Wednesday, November 29, 2017


My heart holds things my mind
cannot remember, shielding me, perhaps,
from pain I cannot yet embrace.

My heart, the oldest part of me, knew me
before I was me. How does it beat
all this time, so steady through sorrow and joy,
suffering and liberation?

Every tear and smile it knows. While mind
can only hold so much, heart holds it all.

“Listen, listen” it says, “to my wisdom. I will not
forsake you. Tune your life to my rhythmic beat
as you did, once, in the womb. My knowing
can be trusted.”

Tuesday, November 21, 2017

A Thanksgiving Prayer

 This morning I rose from a bed,
drank clean water from a faucet,
ate breakfast in my home.
Thank you, God.
I have a toothbrush, soap and clothes,
friends, family and love.
Thank you, God.
My heart beats, my lungs swell,
my mind works, I hear birds.
Thank you, God.
Your colors surround me,
your love sustains me,
your peace fills me.
Thank you, God.

Wednesday, November 15, 2017


“Show us mercy, Son of David.”    --Matthew 9:27

 Show us mercy, Son of David
   for we are blind and do not know the way forward.
Show us mercy, Son of David
  for darkness envelops us today.
Show us mercy, Son of David
   when we use scripture to justify sin and excuse our callousness.
Show us mercy, Son of David
   when our blindness is so deep
   that we call the bad good
   and the good bad.
Show us mercy, Son of David
   when we do not see the log in our own eye.

Show us mercy, that we may learn mercy,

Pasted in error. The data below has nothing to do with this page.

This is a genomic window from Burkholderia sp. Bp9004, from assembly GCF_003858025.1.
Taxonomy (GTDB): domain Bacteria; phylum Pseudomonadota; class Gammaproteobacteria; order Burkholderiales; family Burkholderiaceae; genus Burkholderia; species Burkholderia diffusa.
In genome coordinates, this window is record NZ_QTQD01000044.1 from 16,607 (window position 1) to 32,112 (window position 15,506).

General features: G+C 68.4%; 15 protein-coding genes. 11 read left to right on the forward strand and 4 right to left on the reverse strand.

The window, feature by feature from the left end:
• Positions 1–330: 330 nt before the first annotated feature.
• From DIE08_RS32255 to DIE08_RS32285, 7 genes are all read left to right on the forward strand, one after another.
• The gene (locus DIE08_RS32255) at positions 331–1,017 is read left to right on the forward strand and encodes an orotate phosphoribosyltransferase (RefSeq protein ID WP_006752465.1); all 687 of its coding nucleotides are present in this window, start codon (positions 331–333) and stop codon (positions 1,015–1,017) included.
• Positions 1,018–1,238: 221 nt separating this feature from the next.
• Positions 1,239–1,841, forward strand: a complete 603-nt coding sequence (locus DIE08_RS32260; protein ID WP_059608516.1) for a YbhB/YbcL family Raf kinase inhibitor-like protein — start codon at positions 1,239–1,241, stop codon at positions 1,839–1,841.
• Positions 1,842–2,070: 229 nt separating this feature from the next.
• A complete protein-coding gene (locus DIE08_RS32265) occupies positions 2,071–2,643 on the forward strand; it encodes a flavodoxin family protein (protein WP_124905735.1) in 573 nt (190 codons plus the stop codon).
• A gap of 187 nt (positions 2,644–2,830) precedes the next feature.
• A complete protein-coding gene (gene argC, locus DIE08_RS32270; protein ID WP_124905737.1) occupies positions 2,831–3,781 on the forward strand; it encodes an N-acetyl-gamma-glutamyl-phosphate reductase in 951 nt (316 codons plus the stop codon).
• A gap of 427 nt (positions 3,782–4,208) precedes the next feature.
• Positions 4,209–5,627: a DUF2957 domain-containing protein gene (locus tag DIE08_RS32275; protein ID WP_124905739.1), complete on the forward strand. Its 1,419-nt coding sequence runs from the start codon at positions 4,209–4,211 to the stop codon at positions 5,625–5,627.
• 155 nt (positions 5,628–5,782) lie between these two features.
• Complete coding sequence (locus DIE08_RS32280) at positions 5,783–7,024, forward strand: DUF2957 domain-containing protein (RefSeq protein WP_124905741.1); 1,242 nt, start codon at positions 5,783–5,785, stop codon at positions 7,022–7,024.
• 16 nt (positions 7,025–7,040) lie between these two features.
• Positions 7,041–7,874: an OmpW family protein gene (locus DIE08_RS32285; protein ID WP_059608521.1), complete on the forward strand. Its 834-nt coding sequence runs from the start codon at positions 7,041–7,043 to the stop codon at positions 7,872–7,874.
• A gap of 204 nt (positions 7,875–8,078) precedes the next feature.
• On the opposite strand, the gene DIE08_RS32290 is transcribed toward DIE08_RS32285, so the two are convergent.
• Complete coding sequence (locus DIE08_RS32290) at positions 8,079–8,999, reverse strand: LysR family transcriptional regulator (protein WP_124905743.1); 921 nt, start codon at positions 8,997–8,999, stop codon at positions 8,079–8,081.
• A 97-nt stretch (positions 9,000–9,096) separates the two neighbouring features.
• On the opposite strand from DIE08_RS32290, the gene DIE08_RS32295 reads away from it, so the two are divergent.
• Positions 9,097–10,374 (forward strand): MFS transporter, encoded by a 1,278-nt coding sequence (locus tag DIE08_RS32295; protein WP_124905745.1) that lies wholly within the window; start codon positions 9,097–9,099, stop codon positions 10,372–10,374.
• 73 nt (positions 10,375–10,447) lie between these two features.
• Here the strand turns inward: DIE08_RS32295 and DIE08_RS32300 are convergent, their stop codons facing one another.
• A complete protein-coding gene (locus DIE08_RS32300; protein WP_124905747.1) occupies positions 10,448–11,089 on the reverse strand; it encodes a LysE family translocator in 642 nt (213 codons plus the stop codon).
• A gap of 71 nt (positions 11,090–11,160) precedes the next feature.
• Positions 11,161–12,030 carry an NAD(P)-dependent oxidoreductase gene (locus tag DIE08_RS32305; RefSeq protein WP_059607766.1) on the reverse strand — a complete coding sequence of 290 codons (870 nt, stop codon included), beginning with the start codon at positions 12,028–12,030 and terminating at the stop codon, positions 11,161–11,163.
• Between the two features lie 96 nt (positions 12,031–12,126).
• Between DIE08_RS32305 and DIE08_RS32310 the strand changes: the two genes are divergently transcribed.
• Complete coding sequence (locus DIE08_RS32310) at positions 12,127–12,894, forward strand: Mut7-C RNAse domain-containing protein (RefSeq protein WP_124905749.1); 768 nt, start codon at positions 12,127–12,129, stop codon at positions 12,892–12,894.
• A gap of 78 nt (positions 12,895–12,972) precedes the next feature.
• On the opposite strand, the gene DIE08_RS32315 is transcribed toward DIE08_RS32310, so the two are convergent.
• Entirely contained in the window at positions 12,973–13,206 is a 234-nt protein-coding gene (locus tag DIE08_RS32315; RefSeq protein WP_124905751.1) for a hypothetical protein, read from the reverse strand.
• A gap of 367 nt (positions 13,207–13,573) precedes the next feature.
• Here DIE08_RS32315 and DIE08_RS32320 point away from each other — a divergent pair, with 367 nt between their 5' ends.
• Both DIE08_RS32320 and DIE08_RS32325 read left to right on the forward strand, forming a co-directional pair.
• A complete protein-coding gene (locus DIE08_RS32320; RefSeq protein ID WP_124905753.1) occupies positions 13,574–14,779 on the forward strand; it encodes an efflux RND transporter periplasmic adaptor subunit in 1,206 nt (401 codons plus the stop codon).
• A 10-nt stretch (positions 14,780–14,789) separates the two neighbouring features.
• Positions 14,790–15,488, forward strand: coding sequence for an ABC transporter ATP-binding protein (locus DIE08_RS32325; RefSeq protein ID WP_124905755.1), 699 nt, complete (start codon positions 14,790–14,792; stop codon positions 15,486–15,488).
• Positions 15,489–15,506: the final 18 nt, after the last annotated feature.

that we may love mercy,
   that we may show mercy
      to the hungry and the hurting,
      to the sick and the homeless,
      to the prisoner and the outcast,
      to the privileged and the proud.

Show us mercy, Son of David
   until we become mercy.

Wednesday, November 8, 2017

Time Change

Conversation in person and on social media the past few days has often included the time change from the past weekend. The darkness at the end of the day is a struggle for many, including myself, and though I enjoy the light in the morning, it does not offset for me having to move around in the darkness after leaving work at day’s end.

On Tuesday mornings I’m at the church early for our service of Morning Prayer. Depending on the season and amount of light outside, I see a squirrel whose morning ritual has become familiar to me. This squirrel is unfazed by the time change; his days are always marked by the rising and setting of the sun. We are the ones who artificially bend the day to our control, imposing our schedules on the earth’s pattern of seasons and days.

Our bodies know the earth’s rhythm. After the time change on Sunday, many of us have awakened earlier in the morning and been sleepy earlier in the evening because our bodies have yet to adjust to a different rhythm. Yet we adjust eventually to the time change, like adjusting to a pair of new shoes that are uncomfortable at first, then get broken in as we wear them.

Thomas Merton observes that each morning at the point between darkness and dawn, creation asks God for permission to be. However, we humans “have fallen into self-mastery and cannot ask permission of anyone. . . We know the time and dictate the terms.” I wonder how life might be for us if we lived like the squirrel, who rises when it’s light and goes to sleep when it’s dark. I wonder if we’d have less stress and more freedom if we didn’t force ourselves to live by artificial time.

 The squirrel I see on Tuesdays reminds me of the Rule of St. Benedict. Benedict’s monks adjusted their schedules by the seasons. The physical labor, the number of psalms recited daily, the number of meals—these components of the order of each day were different when the days were shorter.

Are there some small changes we can make as these days shorten, changes that help us honor the season and connect us more fully to the rhythms of creation around us? Maybe you allow yourself to go to bed earlier or read rather than watching TV. Maybe you avoid running errands in the evenings and spend time with family or drink a cup of tea. Can you think of how you might welcome the shorter days?